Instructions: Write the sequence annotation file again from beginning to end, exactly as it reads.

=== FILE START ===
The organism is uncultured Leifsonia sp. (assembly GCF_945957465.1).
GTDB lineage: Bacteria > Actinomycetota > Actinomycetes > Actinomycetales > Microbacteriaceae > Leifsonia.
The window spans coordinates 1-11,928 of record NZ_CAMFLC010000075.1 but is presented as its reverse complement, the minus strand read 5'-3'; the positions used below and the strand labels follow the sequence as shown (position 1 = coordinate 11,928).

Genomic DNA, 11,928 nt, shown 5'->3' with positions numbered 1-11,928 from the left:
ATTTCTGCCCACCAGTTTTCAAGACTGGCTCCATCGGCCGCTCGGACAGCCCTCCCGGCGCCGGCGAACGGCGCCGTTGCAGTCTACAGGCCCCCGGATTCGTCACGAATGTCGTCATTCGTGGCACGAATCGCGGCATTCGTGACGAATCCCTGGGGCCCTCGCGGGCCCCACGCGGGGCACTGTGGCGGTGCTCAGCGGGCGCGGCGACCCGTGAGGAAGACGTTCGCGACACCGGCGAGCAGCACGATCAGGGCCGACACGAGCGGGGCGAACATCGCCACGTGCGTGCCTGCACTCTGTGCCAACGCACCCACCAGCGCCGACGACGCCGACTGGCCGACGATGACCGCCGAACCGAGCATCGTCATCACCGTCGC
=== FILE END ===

The organism is uncultured Leifsonia sp. (assembly GCF_945957465.1).
GTDB lineage: Bacteria > Actinomycetota > Actinomycetes > Actinomycetales > Microbacteriaceae > Leifsonia.
The window spans coordinates 1-11,928 of record NZ_CAMFLC010000075.1 but is presented as its reverse complement, the minus strand read 5'-3'; the positions used below and the strand labels follow the sequence as shown (position 1 = coordinate 11,928).

Genomic DNA, 11,928 nt, shown 5'->3' with positions numbered 1-11,928 from the left:
ATTTCTGCCCACCAGTTTTCAAGACTGGCTCCATCGGCCGCTCGGACAGCCCTCCCGGCGCCGGCGAACGGCGCCGTTGCAGTCTACAGGCCCCCGGATTCGTCACGAATGTCGTCATTCGTGGCACGAATCGCGGCATTCGTGACGAATCCCTGGGGCCCTCGCGGGCCCCACGCGGGGCACTGTGGCGGTGCTCAGCGGGCGCGGCGACCCGTGAGGAAGACGTTCGCGACACCGGCGAGCAGCACGATCAGGGCCGACACGAGCGGGGCGAACATCGCCACGTGCGTGCCTGCACTCTGTGCCAACGCACCCACCAGCGCCGACGACGCCGACTGGCCGACGATGACCGCCGAACCGAGCATCGTCATCACCGTCGC